Who knows? I might easily become a heroin addict if I ever tried heroin. I might be a potential meth addict. 47 million Americans are nicotine addicts. That's why avoiding addictive substances before becoming addicted is such a good idea.
The Recovery Walk thus serves two purposes: One, to give passersby another view of the addict than our culture provides. And, two, to provide encouragement to to addicts who are not in recovery, to let them know that recovery is not only possible, but far more fun than being a slave to one's addiction.
The face of the woman to the right, Stacy Schaeffer, who spoke of her battle for sobriety, is a good indicator of how happy a person in recovery can be.
Interestingly, Stacy did not dwell on her blackest experiences. Often people who are just beginning their recovery process do. That's understandable, because part of that process is coming to understand themselves and the effects of their behavior on those who love them. Addictive behavior can be dreadful, and the effects can be long-lasting. Meth users often lose their teeth. Alcoholics often lose their families. Any addict can lose his or her life. As can any of us; but the clouded judgment of an addict often leads to life-shortening choices.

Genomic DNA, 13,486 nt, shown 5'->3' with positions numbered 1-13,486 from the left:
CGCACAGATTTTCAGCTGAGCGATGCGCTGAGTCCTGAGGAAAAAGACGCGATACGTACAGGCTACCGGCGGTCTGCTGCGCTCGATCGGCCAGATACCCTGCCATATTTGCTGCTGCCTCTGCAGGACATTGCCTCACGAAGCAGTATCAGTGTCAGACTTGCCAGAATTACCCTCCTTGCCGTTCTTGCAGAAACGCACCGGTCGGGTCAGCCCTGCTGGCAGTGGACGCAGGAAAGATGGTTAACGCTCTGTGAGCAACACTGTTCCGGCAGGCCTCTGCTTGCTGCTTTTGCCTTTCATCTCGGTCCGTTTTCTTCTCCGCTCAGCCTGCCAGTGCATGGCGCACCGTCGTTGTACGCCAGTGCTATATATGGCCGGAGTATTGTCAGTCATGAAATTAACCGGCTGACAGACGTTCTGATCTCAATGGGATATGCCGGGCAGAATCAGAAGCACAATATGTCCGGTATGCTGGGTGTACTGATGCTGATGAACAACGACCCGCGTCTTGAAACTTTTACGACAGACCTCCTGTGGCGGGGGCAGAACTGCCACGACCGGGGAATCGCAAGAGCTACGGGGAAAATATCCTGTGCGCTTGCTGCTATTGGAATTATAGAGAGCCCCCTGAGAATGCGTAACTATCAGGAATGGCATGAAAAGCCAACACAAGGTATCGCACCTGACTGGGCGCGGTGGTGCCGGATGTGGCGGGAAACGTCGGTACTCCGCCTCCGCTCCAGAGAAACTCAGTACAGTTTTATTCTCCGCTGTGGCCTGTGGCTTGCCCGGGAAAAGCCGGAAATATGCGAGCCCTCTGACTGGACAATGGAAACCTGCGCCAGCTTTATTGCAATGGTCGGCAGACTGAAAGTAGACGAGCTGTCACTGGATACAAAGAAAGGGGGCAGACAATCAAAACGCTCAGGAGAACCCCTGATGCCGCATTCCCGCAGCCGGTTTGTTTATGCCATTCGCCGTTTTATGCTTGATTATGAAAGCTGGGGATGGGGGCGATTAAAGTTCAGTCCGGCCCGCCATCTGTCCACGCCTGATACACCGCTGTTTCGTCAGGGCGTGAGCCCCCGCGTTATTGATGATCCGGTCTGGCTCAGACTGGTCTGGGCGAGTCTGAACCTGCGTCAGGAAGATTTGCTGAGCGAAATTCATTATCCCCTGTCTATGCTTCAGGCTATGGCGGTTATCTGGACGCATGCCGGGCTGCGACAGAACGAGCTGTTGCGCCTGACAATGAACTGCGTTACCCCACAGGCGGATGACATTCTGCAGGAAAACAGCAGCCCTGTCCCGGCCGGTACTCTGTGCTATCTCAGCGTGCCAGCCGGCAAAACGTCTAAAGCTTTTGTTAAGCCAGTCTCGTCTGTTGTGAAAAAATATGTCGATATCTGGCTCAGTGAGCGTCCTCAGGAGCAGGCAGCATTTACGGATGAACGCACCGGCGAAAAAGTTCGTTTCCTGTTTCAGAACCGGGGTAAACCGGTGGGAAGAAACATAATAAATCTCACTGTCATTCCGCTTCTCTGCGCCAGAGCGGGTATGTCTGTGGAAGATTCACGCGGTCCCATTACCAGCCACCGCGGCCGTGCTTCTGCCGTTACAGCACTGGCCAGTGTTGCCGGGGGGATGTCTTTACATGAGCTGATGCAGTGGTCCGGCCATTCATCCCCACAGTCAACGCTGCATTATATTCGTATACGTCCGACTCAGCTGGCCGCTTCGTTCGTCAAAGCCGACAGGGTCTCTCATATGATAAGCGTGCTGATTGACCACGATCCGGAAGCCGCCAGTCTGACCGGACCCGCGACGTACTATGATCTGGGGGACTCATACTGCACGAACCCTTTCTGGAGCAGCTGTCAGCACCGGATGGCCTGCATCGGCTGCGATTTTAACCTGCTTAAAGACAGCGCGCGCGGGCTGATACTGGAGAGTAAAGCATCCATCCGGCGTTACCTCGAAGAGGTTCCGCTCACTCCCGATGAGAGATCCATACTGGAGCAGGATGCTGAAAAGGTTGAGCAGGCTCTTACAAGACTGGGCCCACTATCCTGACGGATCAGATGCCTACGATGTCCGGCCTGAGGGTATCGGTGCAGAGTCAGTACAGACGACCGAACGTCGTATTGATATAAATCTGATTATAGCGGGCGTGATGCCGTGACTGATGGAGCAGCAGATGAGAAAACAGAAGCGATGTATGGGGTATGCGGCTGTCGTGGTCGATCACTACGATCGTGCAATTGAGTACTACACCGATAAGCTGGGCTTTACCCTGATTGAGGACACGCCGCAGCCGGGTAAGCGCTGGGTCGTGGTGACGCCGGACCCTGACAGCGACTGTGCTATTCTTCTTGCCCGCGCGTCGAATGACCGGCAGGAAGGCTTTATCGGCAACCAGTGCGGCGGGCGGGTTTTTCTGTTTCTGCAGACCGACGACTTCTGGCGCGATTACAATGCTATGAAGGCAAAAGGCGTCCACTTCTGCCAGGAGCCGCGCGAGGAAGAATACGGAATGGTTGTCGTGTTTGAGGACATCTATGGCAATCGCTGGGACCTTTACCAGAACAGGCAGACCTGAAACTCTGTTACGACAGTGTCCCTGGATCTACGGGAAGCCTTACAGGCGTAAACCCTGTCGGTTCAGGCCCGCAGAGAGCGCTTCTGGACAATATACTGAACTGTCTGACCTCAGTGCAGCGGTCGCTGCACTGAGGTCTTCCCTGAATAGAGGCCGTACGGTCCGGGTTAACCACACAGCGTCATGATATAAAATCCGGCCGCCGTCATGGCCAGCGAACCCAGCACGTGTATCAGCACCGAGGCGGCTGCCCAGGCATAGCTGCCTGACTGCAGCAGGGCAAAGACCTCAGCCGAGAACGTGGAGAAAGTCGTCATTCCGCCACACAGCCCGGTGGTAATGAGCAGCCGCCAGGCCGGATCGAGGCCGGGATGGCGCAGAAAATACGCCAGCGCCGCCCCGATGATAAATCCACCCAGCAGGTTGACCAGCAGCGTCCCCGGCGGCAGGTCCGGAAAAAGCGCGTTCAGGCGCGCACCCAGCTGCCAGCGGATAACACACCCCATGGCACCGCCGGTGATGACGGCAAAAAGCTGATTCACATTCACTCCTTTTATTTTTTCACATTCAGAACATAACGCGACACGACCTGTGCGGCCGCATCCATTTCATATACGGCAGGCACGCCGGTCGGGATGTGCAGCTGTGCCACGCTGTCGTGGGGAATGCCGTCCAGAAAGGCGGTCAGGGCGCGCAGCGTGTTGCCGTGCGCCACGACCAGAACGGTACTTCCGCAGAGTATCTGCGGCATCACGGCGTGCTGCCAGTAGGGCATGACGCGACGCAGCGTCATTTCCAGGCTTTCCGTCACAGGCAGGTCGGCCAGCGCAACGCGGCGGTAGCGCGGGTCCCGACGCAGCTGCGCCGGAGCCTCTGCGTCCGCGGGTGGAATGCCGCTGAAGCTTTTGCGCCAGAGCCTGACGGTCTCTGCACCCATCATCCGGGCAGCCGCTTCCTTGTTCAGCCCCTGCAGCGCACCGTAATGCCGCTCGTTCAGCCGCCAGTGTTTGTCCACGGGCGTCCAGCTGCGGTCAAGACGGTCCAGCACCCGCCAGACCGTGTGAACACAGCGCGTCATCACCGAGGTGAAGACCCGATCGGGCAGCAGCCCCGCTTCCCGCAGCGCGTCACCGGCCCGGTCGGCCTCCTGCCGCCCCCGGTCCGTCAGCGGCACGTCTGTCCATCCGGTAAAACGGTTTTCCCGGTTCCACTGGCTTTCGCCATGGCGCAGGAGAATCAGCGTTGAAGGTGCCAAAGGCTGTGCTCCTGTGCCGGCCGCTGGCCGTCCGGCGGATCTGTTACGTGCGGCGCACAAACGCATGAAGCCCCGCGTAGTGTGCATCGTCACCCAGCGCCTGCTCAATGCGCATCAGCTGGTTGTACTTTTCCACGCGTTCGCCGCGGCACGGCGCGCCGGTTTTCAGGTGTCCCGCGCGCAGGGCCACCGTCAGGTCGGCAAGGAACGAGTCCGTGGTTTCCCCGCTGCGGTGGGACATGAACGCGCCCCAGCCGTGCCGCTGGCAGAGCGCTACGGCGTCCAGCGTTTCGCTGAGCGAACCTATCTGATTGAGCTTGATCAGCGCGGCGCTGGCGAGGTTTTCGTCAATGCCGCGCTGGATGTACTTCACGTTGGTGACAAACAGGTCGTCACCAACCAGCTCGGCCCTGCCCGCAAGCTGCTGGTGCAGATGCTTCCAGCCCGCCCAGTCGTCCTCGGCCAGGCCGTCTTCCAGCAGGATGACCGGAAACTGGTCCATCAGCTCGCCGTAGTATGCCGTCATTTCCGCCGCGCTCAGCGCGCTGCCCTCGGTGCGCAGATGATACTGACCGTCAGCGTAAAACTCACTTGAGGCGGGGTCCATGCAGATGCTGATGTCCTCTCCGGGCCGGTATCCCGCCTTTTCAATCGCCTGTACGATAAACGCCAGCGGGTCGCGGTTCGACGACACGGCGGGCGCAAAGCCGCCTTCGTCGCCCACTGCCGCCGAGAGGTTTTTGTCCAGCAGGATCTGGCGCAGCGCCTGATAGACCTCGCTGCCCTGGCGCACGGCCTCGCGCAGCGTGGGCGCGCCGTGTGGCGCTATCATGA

All these folks are lucky to be living now, when the problems of addiction are not hidden like they were when I was a kid. I remember my grandmother pressuring my mother-in-law to have a second Scotch. "A bird can't fly on one wing!" she'd chortle. Once, when I was tired enough to know that a drink would put me to sleep, Gramma got quite cross because I wouldn't drink with her.
Nowadays, so many people don't drink or use drugs from choice or because they are in recovery, that choosing not to imbibe usually doesn't raise a single eyebrow. That, plus the availability of a wide variety of successful recovery programs, make the chances of a successful recovery a lot more likely than they once were.
Many of these organizations and programs were represented at today's event; canopies and tables were set up where visitors and participants could ask questions or offer to volunteer.
As in previous years, hamburgers and hot dogs were grilled and sold for a modest donation.